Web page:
Individuals invest substantial amounts of money over a long period of time in exchange for safeguarding their valuable assets.
An insurance policy is actually a binding contract between two parties: the insurer (the insurance company) and the insured (or the policy holder). Both sides are required to act in good faith and have the following rights:
The insured persons have the right to be treated fairly.
The insurer has the right to deny a policy holder’s claim in case they don’t respect the terms of the contract, or if the claim is fraudulent.
By purchasing any type of insurance policy (life insurance, homeowners insurance, etc.) the policy holder gains the right to receive full benefits of the policy in case of a covered claim.
Insurance companies sometimes act in “bad faith" in order to increase their profits by not paying on claims to policyholders as they have to. “Bad faith" refers to an attempt at illegal gain on behalf of the insurer at the expense of the insured.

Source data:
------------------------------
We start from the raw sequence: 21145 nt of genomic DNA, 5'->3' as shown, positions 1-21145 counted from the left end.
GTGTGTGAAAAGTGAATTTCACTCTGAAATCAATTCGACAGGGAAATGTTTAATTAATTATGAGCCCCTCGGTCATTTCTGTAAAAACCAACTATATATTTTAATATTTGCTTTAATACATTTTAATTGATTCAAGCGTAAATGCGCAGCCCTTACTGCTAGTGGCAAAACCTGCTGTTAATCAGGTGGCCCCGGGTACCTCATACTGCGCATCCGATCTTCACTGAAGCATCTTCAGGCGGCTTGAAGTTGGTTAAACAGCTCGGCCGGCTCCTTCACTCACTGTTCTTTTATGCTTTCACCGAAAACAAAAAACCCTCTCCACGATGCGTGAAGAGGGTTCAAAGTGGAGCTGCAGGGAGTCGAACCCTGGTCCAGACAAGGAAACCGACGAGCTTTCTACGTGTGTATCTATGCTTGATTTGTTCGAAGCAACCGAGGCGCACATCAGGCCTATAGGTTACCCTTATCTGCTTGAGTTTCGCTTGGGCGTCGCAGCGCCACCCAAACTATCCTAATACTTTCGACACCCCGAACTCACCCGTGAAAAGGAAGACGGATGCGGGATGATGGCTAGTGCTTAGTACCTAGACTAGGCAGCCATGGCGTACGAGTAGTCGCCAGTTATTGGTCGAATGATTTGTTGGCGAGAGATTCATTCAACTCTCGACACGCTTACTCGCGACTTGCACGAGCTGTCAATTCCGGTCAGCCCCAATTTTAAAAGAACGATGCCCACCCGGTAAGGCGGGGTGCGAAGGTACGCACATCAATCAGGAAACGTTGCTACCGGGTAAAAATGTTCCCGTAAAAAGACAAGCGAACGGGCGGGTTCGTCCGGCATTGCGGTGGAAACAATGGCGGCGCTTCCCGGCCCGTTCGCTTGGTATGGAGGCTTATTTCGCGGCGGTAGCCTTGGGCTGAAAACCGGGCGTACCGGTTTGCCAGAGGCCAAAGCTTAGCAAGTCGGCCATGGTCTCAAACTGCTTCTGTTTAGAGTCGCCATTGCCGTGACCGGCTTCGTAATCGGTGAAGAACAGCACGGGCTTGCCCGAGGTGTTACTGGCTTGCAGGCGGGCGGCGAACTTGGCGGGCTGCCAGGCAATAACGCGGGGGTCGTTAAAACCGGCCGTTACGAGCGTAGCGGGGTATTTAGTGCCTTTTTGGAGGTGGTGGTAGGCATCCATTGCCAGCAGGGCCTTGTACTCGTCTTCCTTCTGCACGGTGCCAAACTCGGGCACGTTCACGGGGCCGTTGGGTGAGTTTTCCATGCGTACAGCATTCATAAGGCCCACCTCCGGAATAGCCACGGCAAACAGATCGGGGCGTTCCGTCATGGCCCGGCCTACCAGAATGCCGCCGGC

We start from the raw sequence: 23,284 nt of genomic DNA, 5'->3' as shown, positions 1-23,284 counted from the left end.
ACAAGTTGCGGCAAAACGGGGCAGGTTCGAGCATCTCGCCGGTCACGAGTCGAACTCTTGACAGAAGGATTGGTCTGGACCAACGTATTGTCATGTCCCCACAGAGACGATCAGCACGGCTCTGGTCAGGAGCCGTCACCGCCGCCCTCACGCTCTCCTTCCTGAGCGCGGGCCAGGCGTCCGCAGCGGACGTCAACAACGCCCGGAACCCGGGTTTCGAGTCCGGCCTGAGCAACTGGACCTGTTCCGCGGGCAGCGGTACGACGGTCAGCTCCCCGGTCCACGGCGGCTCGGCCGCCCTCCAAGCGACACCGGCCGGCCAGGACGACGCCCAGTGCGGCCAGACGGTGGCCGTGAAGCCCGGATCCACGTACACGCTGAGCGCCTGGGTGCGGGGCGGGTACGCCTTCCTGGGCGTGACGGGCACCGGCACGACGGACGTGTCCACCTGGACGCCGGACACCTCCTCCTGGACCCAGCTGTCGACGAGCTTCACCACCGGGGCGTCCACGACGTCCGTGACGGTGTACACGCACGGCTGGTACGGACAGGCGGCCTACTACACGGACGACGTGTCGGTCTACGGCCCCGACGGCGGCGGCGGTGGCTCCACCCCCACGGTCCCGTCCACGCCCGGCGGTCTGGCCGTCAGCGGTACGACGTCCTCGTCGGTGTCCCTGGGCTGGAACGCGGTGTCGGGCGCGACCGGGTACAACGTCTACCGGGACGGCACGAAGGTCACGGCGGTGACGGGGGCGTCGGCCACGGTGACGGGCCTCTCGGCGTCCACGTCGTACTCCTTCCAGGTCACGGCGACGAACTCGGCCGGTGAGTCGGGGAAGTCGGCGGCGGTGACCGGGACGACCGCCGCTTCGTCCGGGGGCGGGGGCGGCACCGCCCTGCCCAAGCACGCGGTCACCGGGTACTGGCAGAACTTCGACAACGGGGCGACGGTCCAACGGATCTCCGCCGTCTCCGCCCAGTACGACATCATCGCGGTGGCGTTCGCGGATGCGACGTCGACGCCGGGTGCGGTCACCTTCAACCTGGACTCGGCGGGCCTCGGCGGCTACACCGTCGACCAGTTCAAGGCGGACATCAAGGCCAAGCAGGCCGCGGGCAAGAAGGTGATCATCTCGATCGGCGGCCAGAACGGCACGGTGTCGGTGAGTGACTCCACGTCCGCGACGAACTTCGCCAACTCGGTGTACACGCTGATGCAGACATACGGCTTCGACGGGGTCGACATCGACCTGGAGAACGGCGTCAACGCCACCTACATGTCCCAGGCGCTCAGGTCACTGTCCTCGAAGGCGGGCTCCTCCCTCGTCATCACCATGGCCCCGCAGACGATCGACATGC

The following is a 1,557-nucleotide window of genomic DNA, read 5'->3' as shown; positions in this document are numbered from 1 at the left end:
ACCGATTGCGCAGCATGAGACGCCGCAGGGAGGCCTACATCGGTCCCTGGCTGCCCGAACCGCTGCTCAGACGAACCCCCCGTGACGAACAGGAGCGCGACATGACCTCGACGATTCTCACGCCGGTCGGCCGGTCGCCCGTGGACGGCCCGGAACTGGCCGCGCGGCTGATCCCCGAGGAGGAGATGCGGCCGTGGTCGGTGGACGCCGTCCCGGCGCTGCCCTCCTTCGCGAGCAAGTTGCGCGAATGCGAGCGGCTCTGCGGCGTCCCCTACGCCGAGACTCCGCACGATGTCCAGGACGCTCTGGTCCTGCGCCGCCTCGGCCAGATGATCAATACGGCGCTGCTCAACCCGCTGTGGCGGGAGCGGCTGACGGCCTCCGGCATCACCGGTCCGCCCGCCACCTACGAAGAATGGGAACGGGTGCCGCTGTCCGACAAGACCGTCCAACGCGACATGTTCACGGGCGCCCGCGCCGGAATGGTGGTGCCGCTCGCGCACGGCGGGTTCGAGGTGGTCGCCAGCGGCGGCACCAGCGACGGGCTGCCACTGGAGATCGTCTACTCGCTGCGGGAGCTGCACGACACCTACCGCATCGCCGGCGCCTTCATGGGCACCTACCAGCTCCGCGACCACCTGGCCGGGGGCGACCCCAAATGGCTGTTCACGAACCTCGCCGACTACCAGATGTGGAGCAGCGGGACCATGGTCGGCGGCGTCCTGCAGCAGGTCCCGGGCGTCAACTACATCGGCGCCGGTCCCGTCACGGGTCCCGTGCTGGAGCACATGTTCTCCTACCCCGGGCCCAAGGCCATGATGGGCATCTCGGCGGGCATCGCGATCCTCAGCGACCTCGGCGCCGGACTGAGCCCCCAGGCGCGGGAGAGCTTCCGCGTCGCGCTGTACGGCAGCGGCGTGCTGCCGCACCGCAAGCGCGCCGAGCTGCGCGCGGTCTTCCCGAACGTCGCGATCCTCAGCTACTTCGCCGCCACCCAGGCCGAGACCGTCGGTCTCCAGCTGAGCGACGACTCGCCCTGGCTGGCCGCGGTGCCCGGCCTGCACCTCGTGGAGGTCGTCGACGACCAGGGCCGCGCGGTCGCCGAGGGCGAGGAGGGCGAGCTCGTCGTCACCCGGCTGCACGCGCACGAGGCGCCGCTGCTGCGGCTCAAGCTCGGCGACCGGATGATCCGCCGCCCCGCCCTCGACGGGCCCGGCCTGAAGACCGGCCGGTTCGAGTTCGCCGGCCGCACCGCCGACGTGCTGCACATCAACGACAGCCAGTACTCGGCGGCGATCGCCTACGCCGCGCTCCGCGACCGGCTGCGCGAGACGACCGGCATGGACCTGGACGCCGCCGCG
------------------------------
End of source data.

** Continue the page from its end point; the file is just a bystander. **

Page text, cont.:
When it comes to insurance coverage, if the insurance company refuses to pay or delays the payment, you may have a “bad faith" insurance claim.
Here are the most common “bad faith" insurer indicators that may indicate you need to contact a lawyer
The key facts you have to remember when dealing with a “bad faith" insurance claim are: